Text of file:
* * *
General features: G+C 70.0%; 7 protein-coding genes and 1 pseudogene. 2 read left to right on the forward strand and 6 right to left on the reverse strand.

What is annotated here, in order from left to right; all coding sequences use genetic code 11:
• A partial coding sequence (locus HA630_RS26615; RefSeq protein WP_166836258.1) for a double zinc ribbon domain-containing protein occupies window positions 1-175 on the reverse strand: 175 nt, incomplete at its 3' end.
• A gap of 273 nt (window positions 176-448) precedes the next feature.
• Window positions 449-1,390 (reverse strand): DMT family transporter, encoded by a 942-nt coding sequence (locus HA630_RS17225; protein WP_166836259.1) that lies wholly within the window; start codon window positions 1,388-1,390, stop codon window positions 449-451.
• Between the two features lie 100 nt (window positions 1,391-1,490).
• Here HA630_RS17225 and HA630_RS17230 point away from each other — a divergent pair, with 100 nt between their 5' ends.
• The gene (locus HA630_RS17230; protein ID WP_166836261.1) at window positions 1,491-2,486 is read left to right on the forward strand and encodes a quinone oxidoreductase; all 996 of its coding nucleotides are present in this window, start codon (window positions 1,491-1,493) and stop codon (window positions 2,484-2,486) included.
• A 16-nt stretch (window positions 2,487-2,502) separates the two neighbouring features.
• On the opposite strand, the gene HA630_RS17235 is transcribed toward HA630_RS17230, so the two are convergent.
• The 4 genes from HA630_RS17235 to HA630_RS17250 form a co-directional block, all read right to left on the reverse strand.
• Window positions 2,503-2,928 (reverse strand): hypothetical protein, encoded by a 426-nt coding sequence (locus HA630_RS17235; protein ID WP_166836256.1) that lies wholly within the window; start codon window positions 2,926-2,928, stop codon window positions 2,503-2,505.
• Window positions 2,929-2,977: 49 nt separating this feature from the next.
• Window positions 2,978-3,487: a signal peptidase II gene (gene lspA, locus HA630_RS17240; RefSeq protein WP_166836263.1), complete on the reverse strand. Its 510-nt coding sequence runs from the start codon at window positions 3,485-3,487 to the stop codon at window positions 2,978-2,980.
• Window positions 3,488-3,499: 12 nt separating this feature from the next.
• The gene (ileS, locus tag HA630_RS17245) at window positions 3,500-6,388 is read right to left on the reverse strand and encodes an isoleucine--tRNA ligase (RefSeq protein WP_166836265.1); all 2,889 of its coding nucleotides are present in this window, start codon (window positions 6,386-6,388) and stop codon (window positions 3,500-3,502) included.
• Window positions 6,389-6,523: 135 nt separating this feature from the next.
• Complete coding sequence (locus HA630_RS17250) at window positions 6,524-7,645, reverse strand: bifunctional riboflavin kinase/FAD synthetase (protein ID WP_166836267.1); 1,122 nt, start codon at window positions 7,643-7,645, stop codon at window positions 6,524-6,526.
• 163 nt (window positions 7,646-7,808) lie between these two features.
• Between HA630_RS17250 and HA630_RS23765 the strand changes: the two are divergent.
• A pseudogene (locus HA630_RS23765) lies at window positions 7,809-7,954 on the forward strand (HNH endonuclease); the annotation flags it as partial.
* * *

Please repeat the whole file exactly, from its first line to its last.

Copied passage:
General features: G+C 70.0%; 7 protein-coding genes and 1 pseudogene. 2 read left to right on the forward strand and 6 right to left on the reverse strand.

What is annotated here, in order from left to right; all coding sequences use genetic code 11:
• A partial coding sequence (locus HA630_RS26615; RefSeq protein WP_166836258.1) for a double zinc ribbon domain-containing protein occupies window positions 1-175 on the reverse strand: 175 nt, incomplete at its 3' end.
• A gap of 273 nt (window positions 176-448) precedes the next feature.
• Window positions 449-1,390 (reverse strand): DMT family transporter, encoded by a 942-nt coding sequence (locus HA630_RS17225; protein WP_166836259.1) that lies wholly within the window; start codon window positions 1,388-1,390, stop codon window positions 449-451.
• Between the two features lie 100 nt (window positions 1,391-1,490).
• Here HA630_RS17225 and HA630_RS17230 point away from each other — a divergent pair, with 100 nt between their 5' ends.
• The gene (locus HA630_RS17230; protein ID WP_166836261.1) at window positions 1,491-2,486 is read left to right on the forward strand and encodes a quinone oxidoreductase; all 996 of its coding nucleotides are present in this window, start codon (window positions 1,491-1,493) and stop codon (window positions 2,484-2,486) included.
• A 16-nt stretch (window positions 2,487-2,502) separates the two neighbouring features.
• On the opposite strand, the gene HA630_RS17235 is transcribed toward HA630_RS17230, so the two are convergent.
• The 4 genes from HA630_RS17235 to HA630_RS17250 form a co-directional block, all read right to left on the reverse strand.
• Window positions 2,503-2,928 (reverse strand): hypothetical protein, encoded by a 426-nt coding sequence (locus HA630_RS17235; protein ID WP_166836256.1) that lies wholly within the window; start codon window positions 2,926-2,928, stop codon window positions 2,503-2,505.
• Window positions 2,929-2,977: 49 nt separating this feature from the next.
• Window positions 2,978-3,487: a signal peptidase II gene (gene lspA, locus HA630_RS17240; RefSeq protein WP_166836263.1), complete on the reverse strand. Its 510-nt coding sequence runs from the start codon at window positions 3,485-3,487 to the stop codon at window positions 2,978-2,980.
• Window positions 3,488-3,499: 12 nt separating this feature from the next.
• The gene (ileS, locus tag HA630_RS17245) at window positions 3,500-6,388 is read right to left on the reverse strand and encodes an isoleucine--tRNA ligase (RefSeq protein WP_166836265.1); all 2,889 of its coding nucleotides are present in this window, start codon (window positions 6,386-6,388) and stop codon (window positions 3,500-3,502) included.
• Window positions 6,389-6,523: 135 nt separating this feature from the next.
• Complete coding sequence (locus HA630_RS17250) at window positions 6,524-7,645, reverse strand: bifunctional riboflavin kinase/FAD synthetase (protein ID WP_166836267.1); 1,122 nt, start codon at window positions 7,643-7,645, stop codon at window positions 6,524-6,526.
• 163 nt (window positions 7,646-7,808) lie between these two features.
• Between HA630_RS17250 and HA630_RS23765 the strand changes: the two are divergent.
• A pseudogene (locus HA630_RS23765) lies at window positions 7,809-7,954 on the forward strand (HNH endonuclease); the annotation flags it as partial.